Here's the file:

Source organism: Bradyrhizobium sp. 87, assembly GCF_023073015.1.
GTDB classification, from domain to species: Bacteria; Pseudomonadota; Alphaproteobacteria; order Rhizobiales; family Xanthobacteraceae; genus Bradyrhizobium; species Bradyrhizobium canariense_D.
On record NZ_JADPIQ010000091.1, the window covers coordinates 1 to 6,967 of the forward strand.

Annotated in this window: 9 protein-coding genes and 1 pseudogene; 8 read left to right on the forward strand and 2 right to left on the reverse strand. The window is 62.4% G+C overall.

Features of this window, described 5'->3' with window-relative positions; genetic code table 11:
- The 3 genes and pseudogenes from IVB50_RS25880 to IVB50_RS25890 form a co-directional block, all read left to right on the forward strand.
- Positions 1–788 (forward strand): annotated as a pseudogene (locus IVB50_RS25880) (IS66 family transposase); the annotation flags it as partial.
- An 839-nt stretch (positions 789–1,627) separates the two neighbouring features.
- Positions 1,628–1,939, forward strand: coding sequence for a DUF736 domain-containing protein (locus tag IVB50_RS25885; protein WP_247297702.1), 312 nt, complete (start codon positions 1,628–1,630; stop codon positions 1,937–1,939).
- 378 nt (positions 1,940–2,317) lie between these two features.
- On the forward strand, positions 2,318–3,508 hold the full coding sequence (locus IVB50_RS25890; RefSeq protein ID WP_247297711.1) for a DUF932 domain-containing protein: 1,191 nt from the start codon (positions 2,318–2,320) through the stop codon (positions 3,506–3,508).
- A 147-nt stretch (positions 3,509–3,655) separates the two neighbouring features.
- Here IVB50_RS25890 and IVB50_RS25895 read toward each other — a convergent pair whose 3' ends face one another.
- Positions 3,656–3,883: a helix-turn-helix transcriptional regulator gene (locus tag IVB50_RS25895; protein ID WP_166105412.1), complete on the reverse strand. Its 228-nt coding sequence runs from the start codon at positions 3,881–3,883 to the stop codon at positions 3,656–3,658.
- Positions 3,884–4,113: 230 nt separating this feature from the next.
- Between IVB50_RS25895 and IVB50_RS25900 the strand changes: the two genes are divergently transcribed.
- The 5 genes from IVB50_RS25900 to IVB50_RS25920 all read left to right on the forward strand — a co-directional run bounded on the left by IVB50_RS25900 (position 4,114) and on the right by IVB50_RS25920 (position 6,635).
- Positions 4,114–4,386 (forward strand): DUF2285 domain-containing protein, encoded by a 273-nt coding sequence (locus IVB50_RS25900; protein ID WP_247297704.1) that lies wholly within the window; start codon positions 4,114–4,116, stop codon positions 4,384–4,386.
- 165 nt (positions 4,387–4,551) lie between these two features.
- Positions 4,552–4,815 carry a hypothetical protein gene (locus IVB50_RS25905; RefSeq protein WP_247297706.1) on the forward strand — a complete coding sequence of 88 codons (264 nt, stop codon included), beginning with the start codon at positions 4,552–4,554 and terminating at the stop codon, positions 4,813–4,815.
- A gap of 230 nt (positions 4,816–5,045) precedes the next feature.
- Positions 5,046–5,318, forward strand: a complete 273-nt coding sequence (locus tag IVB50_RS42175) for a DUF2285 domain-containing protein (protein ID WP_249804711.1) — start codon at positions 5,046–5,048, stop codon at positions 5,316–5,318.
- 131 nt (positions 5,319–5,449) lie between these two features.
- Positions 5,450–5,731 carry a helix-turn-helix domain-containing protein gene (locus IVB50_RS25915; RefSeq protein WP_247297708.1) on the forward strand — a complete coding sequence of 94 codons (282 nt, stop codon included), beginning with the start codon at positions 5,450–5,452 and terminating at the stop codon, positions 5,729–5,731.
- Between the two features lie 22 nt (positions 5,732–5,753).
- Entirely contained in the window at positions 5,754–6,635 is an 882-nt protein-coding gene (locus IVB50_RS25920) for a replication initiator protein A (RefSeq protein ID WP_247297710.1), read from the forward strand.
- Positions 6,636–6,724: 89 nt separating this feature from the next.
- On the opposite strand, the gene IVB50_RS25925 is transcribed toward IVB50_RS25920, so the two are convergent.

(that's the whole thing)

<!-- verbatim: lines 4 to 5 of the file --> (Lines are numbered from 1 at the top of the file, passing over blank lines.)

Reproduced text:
Annotated in this window: 9 protein-coding genes and 1 pseudogene; 8 read left to right on the forward strand and 2 right to left on the reverse strand. The window is 62.4% G+C overall.

Features of this window, described 5'->3' with window-relative positions; genetic code table 11: